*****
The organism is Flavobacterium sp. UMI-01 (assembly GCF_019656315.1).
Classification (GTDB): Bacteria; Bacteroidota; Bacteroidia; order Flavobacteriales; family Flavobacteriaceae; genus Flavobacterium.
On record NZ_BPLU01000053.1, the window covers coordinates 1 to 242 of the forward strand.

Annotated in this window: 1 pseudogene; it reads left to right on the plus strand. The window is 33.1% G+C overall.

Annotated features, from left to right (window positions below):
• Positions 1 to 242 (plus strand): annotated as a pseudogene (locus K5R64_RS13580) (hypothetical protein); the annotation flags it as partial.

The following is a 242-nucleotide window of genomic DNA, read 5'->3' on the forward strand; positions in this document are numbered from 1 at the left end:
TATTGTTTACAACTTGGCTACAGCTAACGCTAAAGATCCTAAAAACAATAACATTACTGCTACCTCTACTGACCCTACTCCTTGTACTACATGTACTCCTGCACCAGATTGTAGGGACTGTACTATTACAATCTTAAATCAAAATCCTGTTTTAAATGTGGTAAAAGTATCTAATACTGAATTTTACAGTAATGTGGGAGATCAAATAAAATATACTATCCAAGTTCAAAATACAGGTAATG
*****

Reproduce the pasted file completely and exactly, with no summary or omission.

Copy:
The organism is Flavobacterium sp. UMI-01 (assembly GCF_019656315.1).
Classification (GTDB): Bacteria; Bacteroidota; Bacteroidia; order Flavobacteriales; family Flavobacteriaceae; genus Flavobacterium.
On record NZ_BPLU01000053.1, the window covers coordinates 1 to 242 of the forward strand.

Annotated in this window: 1 pseudogene; it reads left to right on the plus strand. The window is 33.1% G+C overall.

Annotated features, from left to right (window positions below):
• Positions 1 to 242 (plus strand): annotated as a pseudogene (locus K5R64_RS13580) (hypothetical protein); the annotation flags it as partial.

The following is a 242-nucleotide window of genomic DNA, read 5'->3' on the forward strand; positions in this document are numbered from 1 at the left end:
TATTGTTTACAACTTGGCTACAGCTAACGCTAAAGATCCTAAAAACAATAACATTACTGCTACCTCTACTGACCCTACTCCTTGTACTACATGTACTCCTGCACCAGATTGTAGGGACTGTACTATTACAATCTTAAATCAAAATCCTGTTTTAAATGTGGTAAAAGTATCTAATACTGAATTTTACAGTAATGTGGGAGATCAAATAAAATATACTATCCAAGTTCAAAATACAGGTAATG